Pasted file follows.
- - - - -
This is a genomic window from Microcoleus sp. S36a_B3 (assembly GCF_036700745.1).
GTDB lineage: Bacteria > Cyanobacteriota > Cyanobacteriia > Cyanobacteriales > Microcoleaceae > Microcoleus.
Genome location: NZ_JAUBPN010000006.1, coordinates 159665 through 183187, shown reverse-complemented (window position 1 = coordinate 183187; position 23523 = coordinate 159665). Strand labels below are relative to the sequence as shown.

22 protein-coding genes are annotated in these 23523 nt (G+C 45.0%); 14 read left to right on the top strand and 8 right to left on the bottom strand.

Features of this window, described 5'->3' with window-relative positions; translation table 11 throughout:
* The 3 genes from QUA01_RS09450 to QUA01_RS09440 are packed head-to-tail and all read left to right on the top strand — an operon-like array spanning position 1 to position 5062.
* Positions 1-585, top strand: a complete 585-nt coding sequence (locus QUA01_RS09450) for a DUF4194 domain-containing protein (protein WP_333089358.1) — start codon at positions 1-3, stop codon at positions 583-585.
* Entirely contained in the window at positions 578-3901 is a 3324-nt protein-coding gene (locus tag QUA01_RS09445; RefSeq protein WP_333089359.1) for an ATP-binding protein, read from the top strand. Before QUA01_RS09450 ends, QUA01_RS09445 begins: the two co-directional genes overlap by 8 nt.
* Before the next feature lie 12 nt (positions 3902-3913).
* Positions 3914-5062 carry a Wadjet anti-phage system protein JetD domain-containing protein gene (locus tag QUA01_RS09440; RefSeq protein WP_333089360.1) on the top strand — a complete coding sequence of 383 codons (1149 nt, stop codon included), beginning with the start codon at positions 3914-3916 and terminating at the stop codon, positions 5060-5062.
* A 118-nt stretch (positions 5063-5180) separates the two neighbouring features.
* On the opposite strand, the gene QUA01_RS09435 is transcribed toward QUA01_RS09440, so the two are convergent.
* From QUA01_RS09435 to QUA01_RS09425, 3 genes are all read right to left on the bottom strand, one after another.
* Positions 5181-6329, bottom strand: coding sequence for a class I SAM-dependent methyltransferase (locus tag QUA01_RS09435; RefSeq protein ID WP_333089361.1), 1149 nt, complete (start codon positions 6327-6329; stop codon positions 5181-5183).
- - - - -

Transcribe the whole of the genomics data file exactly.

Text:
This is a genomic window from Microcoleus sp. S36a_B3 (assembly GCF_036700745.1).
GTDB lineage: Bacteria > Cyanobacteriota > Cyanobacteriia > Cyanobacteriales > Microcoleaceae > Microcoleus.
Genome location: NZ_JAUBPN010000006.1, coordinates 159665 through 183187, shown reverse-complemented (window position 1 = coordinate 183187; position 23523 = coordinate 159665). Strand labels below are relative to the sequence as shown.

22 protein-coding genes are annotated in these 23523 nt (G+C 45.0%); 14 read left to right on the top strand and 8 right to left on the bottom strand.

Features of this window, described 5'->3' with window-relative positions; translation table 11 throughout:
* The 3 genes from QUA01_RS09450 to QUA01_RS09440 are packed head-to-tail and all read left to right on the top strand — an operon-like array spanning position 1 to position 5062.
* Positions 1-585, top strand: a complete 585-nt coding sequence (locus QUA01_RS09450) for a DUF4194 domain-containing protein (protein WP_333089358.1) — start codon at positions 1-3, stop codon at positions 583-585.
* Entirely contained in the window at positions 578-3901 is a 3324-nt protein-coding gene (locus tag QUA01_RS09445; RefSeq protein WP_333089359.1) for an ATP-binding protein, read from the top strand. Before QUA01_RS09450 ends, QUA01_RS09445 begins: the two co-directional genes overlap by 8 nt.
* Before the next feature lie 12 nt (positions 3902-3913).
* Positions 3914-5062 carry a Wadjet anti-phage system protein JetD domain-containing protein gene (locus tag QUA01_RS09440; RefSeq protein WP_333089360.1) on the top strand — a complete coding sequence of 383 codons (1149 nt, stop codon included), beginning with the start codon at positions 3914-3916 and terminating at the stop codon, positions 5060-5062.
* A 118-nt stretch (positions 5063-5180) separates the two neighbouring features.
* On the opposite strand, the gene QUA01_RS09435 is transcribed toward QUA01_RS09440, so the two are convergent.
* From QUA01_RS09435 to QUA01_RS09425, 3 genes are all read right to left on the bottom strand, one after another.
* Positions 5181-6329, bottom strand: coding sequence for a class I SAM-dependent methyltransferase (locus tag QUA01_RS09435; RefSeq protein ID WP_333089361.1), 1149 nt, complete (start codon positions 6327-6329; stop codon positions 5181-5183).